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FIS limts vs USSA limits

post #1 of 19
Thread Starter 
is USSA going to start going by the FIS length minimums? In trying to find skis for next season, I'd really like to go on 180 or so GS skis... my current 186s are a bit too big, but I don't know if i can go below 185 for USSA.

same for slalom - are people in USSA staying on 155s next season, or do we have to go up to 165s?

thanks for the info,
post #2 of 19
There is a bit of a gray line between ski sizes. I have last years P50 GS in a 183, and my buddy has this years P60 in a 185 (both race stock). We put them base to base, then side by side, and I guarantee they are the exact same size. Evidently Volkl got fis legal by stamping a new number on the sidewall.
Anyway, I wouldn't want to go any shorter than what I have for GS. How much do you weigh?
If they do enforce it, you may have to switch brands so you can find a ski that feels comfortable to you in a 185 length.
post #3 of 19
From what I've heard (and sort of tried), K2 and Ficher make the easier skis around. Someone has gone as afar as to say that K2's should be skied 5 cm longer than what would normally be used.

Or you can go for a FIS-legal shelf ski, like Salomon, Atomic, or Dynastar.
post #4 of 19
Originally posted by D(C):
From what I've heard (and sort of tried), K2 and Ficher make the easier skis around. Someone has gone as afar as to say that K2's should be skied 5 cm longer than what would normally be used.

Or you can go for a FIS-legal shelf ski, like Salomon, Atomic, or Dynastar.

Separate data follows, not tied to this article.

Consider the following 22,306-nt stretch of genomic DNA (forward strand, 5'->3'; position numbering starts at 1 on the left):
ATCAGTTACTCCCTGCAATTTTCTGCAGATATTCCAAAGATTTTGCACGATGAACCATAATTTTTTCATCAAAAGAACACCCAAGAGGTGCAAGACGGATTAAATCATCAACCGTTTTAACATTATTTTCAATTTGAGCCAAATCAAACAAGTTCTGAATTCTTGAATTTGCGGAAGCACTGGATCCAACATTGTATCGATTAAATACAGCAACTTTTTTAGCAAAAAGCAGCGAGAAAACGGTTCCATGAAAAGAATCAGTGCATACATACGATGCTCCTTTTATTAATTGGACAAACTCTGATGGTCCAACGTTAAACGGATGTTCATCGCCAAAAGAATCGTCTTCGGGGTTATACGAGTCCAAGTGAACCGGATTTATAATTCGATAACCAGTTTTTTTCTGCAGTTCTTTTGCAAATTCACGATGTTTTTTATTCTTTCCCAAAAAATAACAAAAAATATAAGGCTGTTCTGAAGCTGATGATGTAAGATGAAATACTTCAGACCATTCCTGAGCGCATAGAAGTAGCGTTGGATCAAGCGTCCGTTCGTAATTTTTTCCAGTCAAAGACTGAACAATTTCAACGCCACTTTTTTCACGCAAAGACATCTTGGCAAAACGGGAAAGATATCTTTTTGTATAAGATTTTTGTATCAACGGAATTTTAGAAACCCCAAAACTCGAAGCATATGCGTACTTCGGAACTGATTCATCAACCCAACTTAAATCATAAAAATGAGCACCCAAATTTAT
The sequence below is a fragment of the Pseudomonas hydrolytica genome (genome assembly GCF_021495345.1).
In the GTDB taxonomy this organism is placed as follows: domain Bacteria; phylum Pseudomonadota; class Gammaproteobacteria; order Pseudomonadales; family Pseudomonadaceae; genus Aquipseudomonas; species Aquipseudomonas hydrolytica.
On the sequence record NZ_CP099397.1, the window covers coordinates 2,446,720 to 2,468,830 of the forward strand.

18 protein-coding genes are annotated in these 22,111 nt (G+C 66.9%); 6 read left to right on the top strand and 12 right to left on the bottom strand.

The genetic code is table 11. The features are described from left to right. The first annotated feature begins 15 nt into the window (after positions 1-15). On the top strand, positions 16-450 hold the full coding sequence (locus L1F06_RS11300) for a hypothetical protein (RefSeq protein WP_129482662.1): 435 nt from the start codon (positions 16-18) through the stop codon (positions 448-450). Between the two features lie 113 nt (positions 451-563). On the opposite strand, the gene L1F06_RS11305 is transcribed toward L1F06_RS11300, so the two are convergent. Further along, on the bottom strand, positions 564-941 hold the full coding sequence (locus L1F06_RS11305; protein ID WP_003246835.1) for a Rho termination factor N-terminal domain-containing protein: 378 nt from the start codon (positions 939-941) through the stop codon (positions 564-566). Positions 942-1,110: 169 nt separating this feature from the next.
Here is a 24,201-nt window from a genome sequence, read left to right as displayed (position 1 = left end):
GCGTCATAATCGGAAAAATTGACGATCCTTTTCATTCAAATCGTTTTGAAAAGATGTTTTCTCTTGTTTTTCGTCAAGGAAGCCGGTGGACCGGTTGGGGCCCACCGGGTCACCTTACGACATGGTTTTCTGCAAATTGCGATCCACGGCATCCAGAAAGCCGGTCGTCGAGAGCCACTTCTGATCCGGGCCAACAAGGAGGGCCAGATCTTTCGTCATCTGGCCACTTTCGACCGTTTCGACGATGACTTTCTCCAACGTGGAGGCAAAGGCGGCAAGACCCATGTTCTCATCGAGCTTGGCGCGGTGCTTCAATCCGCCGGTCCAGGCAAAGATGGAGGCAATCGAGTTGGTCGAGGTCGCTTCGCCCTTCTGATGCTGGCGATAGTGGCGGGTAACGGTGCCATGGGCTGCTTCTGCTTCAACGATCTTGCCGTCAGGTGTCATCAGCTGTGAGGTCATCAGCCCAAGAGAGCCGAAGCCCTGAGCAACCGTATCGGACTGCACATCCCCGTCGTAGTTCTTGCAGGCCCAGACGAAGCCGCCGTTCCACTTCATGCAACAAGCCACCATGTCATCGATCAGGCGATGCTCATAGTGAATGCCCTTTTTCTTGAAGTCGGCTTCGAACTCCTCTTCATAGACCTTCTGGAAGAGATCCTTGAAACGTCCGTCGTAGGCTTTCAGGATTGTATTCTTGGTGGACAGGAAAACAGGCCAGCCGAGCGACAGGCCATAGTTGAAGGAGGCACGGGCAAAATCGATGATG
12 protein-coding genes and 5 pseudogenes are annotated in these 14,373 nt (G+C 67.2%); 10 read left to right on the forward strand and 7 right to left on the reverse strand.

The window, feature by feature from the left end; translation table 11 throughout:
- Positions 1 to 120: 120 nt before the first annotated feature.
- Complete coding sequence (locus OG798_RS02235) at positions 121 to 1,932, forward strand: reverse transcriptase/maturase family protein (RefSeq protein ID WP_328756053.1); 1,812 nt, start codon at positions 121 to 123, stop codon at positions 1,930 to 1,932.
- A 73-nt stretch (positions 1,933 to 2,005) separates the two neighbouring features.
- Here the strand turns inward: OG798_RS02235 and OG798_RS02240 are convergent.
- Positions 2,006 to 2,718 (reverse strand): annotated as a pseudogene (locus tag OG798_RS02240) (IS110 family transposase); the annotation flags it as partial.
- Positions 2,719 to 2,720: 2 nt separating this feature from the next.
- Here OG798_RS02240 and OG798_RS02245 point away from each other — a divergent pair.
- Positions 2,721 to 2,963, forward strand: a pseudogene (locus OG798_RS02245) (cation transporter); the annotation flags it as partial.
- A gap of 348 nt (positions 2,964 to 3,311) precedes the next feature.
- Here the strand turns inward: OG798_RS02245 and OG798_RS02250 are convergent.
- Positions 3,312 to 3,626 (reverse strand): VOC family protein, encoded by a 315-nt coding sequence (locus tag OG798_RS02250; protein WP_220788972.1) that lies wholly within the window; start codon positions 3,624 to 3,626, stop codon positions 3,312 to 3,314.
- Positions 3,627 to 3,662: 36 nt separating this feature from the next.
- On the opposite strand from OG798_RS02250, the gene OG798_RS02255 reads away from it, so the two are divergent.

Not sure about K2, but the Fischers are stiffer compared to almost anything else: the Course 66s, P60s, Rossis, etc. so not sure that makes them easier. They do make a model that is a step down from the top end race ski which has a lower sidecut - that would make them 'easier'.

This shouldn't be a problem but the radius is supposed to be >21m as well. Most are but for example the 2nd model fischers are like 18 or something.
post #5 of 19
It's my understanding that USSA is going to adopt the FIS standards fot ski length, turn radius, boot height and stand height for next year. This is what I was told at my Level III TD refresher in November.
I believe they are available at http://www.fisski.com
post #6 of 19
ussa will enforce all fis rules for j1-2 skiers for 2004-5. yes you will be able to ski a 180 (only below continental cup) for gs and you will be required to ski a 165 sl. 205cm/33m super-g, 45meter/215cm dh. word is they will finally be checking boot heights at jo's THIS year so if you have 5-8mm's on your boots i'd start grinding on the boot board about now-lol
post #7 of 19
From a USSA Publication dated September 26, 2003 . (Sorry. I have no URL link to it on the web.... however, this text is a portion of a document distributed to officials as clarification)

Due to the nature of USSA competitions, considering the scope of abilities, ages and physical maturity, the USSA does not specify competition rules regarding ski length and radius for USSA events.

USSA Competition Regulation "equipment must conform to USSA regulations", this document restates the USSA regulations regarding ski length, ski radius, ski boot thickness and ski/binding/plate thickness.

The responsibility for skiing, training and racing on appropriate equipment is up to the racer.

There are restrictions for side cut and length of skis for all levels of FIS racing (including International Children's and International Masters). Athletes competing in FIS events must compete on equipment that is in compliance with FIS rules.

USSA does not currently plan to institute rules regarding ski length and radius for future seasons. However, this matter continues to be reviewed, and if the need arises USSA will institute such rules.
post #8 of 19
As another point of clarification, regional FIS events (Level 3)in the U.S. were not held to stringent compliance with the FIS equipment rules - As Pistonbully pointed out, there will be a call for stricter adherence in the U.S. next year - however this applies to FIS races held in the U.S. below the Continental Cup (Level 3 FIS competitions).